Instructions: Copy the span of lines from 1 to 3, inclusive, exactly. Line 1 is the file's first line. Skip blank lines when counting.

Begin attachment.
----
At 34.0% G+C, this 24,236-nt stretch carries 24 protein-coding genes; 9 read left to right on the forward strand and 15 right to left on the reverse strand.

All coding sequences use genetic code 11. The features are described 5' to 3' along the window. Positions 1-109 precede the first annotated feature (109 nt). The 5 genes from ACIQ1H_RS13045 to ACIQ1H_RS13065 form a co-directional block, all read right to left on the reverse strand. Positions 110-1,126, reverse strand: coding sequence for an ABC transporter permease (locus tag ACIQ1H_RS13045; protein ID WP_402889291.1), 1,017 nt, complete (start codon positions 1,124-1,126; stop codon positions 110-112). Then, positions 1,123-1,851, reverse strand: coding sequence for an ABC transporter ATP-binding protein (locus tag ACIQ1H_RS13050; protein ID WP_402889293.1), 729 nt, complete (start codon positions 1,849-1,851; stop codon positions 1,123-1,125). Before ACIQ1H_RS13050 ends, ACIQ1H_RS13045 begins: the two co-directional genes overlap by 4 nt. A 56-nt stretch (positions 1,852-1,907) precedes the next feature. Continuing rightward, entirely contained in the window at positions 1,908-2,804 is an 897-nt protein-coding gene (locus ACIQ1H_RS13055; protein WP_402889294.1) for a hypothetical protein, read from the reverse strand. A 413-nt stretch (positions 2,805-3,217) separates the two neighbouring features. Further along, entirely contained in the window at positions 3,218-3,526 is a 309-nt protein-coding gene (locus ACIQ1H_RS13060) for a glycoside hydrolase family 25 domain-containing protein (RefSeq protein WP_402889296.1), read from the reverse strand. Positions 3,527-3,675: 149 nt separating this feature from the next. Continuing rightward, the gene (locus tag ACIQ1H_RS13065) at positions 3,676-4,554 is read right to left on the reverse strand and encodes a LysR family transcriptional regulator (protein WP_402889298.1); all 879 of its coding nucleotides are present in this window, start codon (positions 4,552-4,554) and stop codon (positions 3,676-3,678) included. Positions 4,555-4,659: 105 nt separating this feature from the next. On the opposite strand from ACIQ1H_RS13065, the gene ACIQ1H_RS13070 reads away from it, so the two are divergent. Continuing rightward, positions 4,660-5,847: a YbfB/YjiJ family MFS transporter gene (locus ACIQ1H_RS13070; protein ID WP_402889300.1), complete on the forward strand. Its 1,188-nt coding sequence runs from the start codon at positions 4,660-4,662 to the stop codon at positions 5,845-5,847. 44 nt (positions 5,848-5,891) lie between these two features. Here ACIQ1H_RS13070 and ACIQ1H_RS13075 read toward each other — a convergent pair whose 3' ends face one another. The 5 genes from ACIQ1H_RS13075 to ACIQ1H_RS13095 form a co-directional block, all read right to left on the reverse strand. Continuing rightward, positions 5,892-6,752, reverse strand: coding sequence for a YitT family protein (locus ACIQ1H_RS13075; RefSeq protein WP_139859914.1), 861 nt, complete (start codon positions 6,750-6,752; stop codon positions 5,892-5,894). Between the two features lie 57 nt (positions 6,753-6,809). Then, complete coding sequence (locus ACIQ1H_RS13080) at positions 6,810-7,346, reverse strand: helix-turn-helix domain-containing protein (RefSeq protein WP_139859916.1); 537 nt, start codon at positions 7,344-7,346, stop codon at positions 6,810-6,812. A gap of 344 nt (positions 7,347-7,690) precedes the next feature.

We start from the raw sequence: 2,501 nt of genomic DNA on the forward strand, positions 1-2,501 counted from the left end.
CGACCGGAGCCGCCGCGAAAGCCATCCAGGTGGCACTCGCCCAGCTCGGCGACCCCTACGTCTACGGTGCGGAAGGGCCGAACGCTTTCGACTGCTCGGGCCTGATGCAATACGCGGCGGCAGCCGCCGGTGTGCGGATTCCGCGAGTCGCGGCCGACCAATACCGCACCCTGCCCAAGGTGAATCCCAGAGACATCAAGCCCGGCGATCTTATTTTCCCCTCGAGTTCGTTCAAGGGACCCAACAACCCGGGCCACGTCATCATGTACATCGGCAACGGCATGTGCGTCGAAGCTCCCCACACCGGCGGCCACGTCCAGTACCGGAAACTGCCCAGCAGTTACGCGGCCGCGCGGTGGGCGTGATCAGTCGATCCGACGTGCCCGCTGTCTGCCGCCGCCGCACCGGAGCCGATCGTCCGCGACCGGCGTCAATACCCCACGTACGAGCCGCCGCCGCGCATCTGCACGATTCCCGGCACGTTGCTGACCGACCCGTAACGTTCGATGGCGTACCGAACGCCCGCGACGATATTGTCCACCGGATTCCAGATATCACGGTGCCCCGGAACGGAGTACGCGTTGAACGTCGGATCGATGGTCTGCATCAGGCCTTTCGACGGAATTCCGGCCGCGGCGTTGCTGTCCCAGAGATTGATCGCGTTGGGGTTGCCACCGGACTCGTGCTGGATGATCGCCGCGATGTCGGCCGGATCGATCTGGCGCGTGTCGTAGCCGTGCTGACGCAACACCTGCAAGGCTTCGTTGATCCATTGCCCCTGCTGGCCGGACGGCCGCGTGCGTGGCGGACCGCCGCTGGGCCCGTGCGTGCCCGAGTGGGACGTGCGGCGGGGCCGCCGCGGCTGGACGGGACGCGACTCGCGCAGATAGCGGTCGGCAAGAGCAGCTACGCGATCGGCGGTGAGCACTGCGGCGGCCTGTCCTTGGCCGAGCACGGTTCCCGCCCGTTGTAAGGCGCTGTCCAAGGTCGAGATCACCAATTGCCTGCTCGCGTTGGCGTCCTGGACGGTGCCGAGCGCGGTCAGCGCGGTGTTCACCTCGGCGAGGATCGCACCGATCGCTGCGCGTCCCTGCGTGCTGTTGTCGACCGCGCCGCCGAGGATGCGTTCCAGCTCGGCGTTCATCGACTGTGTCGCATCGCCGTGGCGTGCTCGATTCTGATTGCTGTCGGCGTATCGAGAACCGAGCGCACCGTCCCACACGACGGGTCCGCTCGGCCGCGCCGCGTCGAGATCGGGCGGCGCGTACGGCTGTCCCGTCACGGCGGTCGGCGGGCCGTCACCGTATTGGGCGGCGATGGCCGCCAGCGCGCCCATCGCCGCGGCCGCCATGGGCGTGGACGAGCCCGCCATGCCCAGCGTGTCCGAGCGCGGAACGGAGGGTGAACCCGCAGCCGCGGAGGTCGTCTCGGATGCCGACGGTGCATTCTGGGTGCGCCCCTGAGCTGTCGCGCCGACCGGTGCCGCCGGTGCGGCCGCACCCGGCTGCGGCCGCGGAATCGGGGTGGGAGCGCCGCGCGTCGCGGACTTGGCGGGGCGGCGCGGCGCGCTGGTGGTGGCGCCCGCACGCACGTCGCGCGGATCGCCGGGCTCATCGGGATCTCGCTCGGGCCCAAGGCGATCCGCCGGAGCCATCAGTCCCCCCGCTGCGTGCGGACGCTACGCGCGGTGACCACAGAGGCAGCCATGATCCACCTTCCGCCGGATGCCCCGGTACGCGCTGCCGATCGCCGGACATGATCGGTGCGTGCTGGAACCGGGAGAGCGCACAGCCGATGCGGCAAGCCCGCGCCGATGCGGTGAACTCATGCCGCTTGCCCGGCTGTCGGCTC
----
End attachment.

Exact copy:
At 34.0% G+C, this 24,236-nt stretch carries 24 protein-coding genes; 9 read left to right on the forward strand and 15 right to left on the reverse strand.

All coding sequences use genetic code 11. The features are described 5' to 3' along the window. Positions 1-109 precede the first annotated feature (109 nt). The 5 genes from ACIQ1H_RS13045 to ACIQ1H_RS13065 form a co-directional block, all read right to left on the reverse strand. Positions 110-1,126, reverse strand: coding sequence for an ABC transporter permease (locus tag ACIQ1H_RS13045; protein ID WP_402889291.1), 1,017 nt, complete (start codon positions 1,124-1,126; stop codon positions 110-112). Then, positions 1,123-1,851, reverse strand: coding sequence for an ABC transporter ATP-binding protein (locus tag ACIQ1H_RS13050; protein ID WP_402889293.1), 729 nt, complete (start codon positions 1,849-1,851; stop codon positions 1,123-1,125). Before ACIQ1H_RS13050 ends, ACIQ1H_RS13045 begins: the two co-directional genes overlap by 4 nt. A 56-nt stretch (positions 1,852-1,907) precedes the next feature. Continuing rightward, entirely contained in the window at positions 1,908-2,804 is an 897-nt protein-coding gene (locus ACIQ1H_RS13055; protein WP_402889294.1) for a hypothetical protein, read from the reverse strand. A 413-nt stretch (positions 2,805-3,217) separates the two neighbouring features. Further along, entirely contained in the window at positions 3,218-3,526 is a 309-nt protein-coding gene (locus ACIQ1H_RS13060) for a glycoside hydrolase family 25 domain-containing protein (RefSeq protein WP_402889296.1), read from the reverse strand. Positions 3,527-3,675: 149 nt separating this feature from the next. Continuing rightward, the gene (locus tag ACIQ1H_RS13065) at positions 3,676-4,554 is read right to left on the reverse strand and encodes a LysR family transcriptional regulator (protein WP_402889298.1); all 879 of its coding nucleotides are present in this window, start codon (positions 4,552-4,554) and stop codon (positions 3,676-3,678) included. Positions 4,555-4,659: 105 nt separating this feature from the next. On the opposite strand from ACIQ1H_RS13065, the gene ACIQ1H_RS13070 reads away from it, so the two are divergent. Continuing rightward, positions 4,660-5,847: a YbfB/YjiJ family MFS transporter gene (locus ACIQ1H_RS13070; protein ID WP_402889300.1), complete on the forward strand. Its 1,188-nt coding sequence runs from the start codon at positions 4,660-4,662 to the stop codon at positions 5,845-5,847. 44 nt (positions 5,848-5,891) lie between these two features. Here ACIQ1H_RS13070 and ACIQ1H_RS13075 read toward each other — a convergent pair whose 3' ends face one another. The 5 genes from ACIQ1H_RS13075 to ACIQ1H_RS13095 form a co-directional block, all read right to left on the reverse strand. Continuing rightward, positions 5,892-6,752, reverse strand: coding sequence for a YitT family protein (locus ACIQ1H_RS13075; RefSeq protein WP_139859914.1), 861 nt, complete (start codon positions 6,750-6,752; stop codon positions 5,892-5,894). Between the two features lie 57 nt (positions 6,753-6,809). Then, complete coding sequence (locus ACIQ1H_RS13080) at positions 6,810-7,346, reverse strand: helix-turn-helix domain-containing protein (RefSeq protein WP_139859916.1); 537 nt, start codon at positions 7,344-7,346, stop codon at positions 6,810-6,812. A gap of 344 nt (positions 7,347-7,690) precedes the next feature.

We start from the raw sequence: 2,501 nt of genomic DNA on the forward strand, positions 1-2,501 counted from the left end.